But when she is using that loud voice to proclaim that “trapped inside every white girl is a strong black woman ready to bust out” and that black women are “taught to always have it together and tell you like it is,” we cross over from something that may not suit my personal tastes to something that is actually dangerous.
The Mystical Negro theme is dehumanizing enough, but dehumanization can happen through alleged praise as well. The Strong Black Woman™ stereotype is what intensifies the stigma surrounding mental health treatment for many black women. It makes many of us reluctant to show the cracks in our often assumed fierceness, and keeps us from getting help. Whether as mammies or matriarchs, we were historically expected to shove our own emotions aside in order to take care of everyone else.
We may not be plantation wetnurses anymore, but culturally speaking, there are still white babies sucking at our breasts. And the pressure to “always have it together” denies our right to the full spectrum of emotion, a birthright of white women that Lifetime gleefully affirms with this show.
It hurt my soul when Tanisha said, “Black women, we are taught to always look your best. Even though hell could be happening behind closed doors, honey as long as you look fabulous that is all that matters!” I suppose now I need her Soul Coaching services to heal it. But those services are only available to white women on this show; I’m not a candidate. So...sisterhood or nah?
Actually, according to this show I’m not black at all. Joanie, the white makeover subject who needs to “get her groove back ASAP,” comes across as a lovely woman who is uncomfortable with weight gain and aging, and those discomforts are exaggerated by her history as a dancer, an industry that focuses on looks and weight. I completely relate to Joanie, and not at all to the outsized caricatures of the SistaGurls. I would love to be comfortable relating to all sorts of people, but the show insists on drawing such strict racial lines that I found myself in quite a quandary.
Joanie expresses discomfort in joining her performer husband at red-carpet events, which was declared Only A White Thing. Actual quote: “There is not a sister on this planet that would miss out on a red carpet event because she felt like she was too fat. Honey that is a white girl problem if I ever heard one.”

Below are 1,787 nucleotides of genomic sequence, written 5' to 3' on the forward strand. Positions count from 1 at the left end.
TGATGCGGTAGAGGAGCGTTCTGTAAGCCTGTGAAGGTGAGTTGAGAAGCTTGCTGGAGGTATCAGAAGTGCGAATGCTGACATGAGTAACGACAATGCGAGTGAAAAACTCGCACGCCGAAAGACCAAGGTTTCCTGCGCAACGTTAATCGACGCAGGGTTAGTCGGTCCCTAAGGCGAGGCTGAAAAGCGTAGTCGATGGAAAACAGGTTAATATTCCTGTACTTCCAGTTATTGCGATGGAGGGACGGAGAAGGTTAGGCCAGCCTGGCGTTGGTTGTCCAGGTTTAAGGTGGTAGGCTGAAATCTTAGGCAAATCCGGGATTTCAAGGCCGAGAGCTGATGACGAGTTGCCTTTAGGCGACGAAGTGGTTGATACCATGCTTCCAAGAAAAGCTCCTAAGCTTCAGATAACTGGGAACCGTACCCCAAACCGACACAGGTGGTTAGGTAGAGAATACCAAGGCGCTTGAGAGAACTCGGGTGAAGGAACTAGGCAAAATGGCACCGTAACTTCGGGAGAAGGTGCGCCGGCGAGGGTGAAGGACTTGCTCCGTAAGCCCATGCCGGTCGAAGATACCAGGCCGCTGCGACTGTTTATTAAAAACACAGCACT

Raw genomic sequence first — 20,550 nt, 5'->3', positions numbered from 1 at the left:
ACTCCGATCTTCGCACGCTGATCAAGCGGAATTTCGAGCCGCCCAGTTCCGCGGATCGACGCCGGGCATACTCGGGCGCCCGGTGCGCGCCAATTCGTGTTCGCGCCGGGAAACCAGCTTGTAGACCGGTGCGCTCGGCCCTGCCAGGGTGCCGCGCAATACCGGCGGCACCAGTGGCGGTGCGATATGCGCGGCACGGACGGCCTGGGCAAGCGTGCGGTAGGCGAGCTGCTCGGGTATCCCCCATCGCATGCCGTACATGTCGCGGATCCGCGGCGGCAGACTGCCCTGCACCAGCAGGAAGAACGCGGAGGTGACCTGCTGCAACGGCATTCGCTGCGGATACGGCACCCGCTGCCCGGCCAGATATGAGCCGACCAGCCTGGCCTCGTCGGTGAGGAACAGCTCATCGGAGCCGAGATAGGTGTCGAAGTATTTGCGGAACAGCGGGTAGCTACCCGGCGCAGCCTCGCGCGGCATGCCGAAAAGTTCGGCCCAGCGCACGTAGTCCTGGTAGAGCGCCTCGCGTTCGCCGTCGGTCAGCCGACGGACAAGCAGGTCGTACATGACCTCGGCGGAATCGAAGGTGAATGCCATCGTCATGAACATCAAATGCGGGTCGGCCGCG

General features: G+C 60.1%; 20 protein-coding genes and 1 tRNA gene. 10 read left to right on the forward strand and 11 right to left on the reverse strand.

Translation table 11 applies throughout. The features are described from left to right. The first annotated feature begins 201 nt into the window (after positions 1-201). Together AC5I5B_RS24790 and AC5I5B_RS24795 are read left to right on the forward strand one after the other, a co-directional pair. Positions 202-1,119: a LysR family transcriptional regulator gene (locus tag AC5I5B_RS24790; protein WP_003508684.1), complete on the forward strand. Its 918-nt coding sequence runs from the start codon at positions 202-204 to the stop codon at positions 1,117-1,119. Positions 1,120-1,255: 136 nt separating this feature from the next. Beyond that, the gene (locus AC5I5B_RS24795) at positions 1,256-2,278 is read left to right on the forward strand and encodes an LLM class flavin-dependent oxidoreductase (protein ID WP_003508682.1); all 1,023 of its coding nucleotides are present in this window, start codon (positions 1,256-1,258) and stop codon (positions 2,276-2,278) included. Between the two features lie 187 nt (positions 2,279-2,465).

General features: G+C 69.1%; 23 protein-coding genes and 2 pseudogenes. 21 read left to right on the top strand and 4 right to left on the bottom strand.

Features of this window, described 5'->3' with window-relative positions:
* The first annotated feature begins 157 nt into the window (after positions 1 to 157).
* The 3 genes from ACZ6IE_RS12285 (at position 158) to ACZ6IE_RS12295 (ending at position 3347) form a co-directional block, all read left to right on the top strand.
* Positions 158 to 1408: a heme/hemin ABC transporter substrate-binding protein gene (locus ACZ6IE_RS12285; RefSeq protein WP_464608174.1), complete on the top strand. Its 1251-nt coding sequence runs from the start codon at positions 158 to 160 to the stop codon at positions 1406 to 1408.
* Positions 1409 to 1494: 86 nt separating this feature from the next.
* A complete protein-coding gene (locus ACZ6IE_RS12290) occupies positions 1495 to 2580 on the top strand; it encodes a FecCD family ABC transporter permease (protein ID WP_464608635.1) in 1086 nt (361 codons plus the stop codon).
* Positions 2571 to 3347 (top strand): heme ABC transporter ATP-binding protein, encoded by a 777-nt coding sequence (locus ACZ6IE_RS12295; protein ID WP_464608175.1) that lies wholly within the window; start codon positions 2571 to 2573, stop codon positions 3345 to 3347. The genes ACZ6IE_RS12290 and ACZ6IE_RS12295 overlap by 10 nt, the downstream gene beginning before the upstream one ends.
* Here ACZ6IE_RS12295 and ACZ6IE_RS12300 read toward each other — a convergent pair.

Hi, my name is Pia Glenn and I am a black woman who has avoided red carpet events because I felt like I was too fat. Fact. But I don’t exist in their world. Which would be fine if their world didn’t share such a minimizing view of black women with the rest of the world. Girlfriend Intervention sprinkles Strong Black Woman™ fairy dust onto the white makeover recipient’s weight issues and makes a foolishly clichéd race distinction. ALL black women love their bodies while we’re told, “my white girlfriends, if they are anything other than a size two they are nervous and scared.”
Black women are less likely than white women to seek treatment for eating disorders. We are also less likely to be accurately diagnosed by doctors because the lack of visible sufferers perpetuates the misconception that we don’t get eating disorders. In my own case, even as I was asking for help, doctors repeatedly brushed me off as looking fine. It took undeniably unhealthy heart and blood test results and an astute doctor digging deeper for me to be believed and granted treatment. Because I look so Strong and Black.
I know, all Lifetime wanted was to make over the makeover show and here I am bringing up mammies and eating disorders. I’m such a party pooper! And no, not everything has to be Politically Correct. But this makeover show isn’t even fun. It’s an endless barrage of stereotypes, shitting on the white woman as well. It is declared that “With Caucasian women, you get married, you marry the man of your dreams, you have his children and now it’s time to stop taking care of you.” Really? This is exclusively a Caucasian phenomenon? Oh.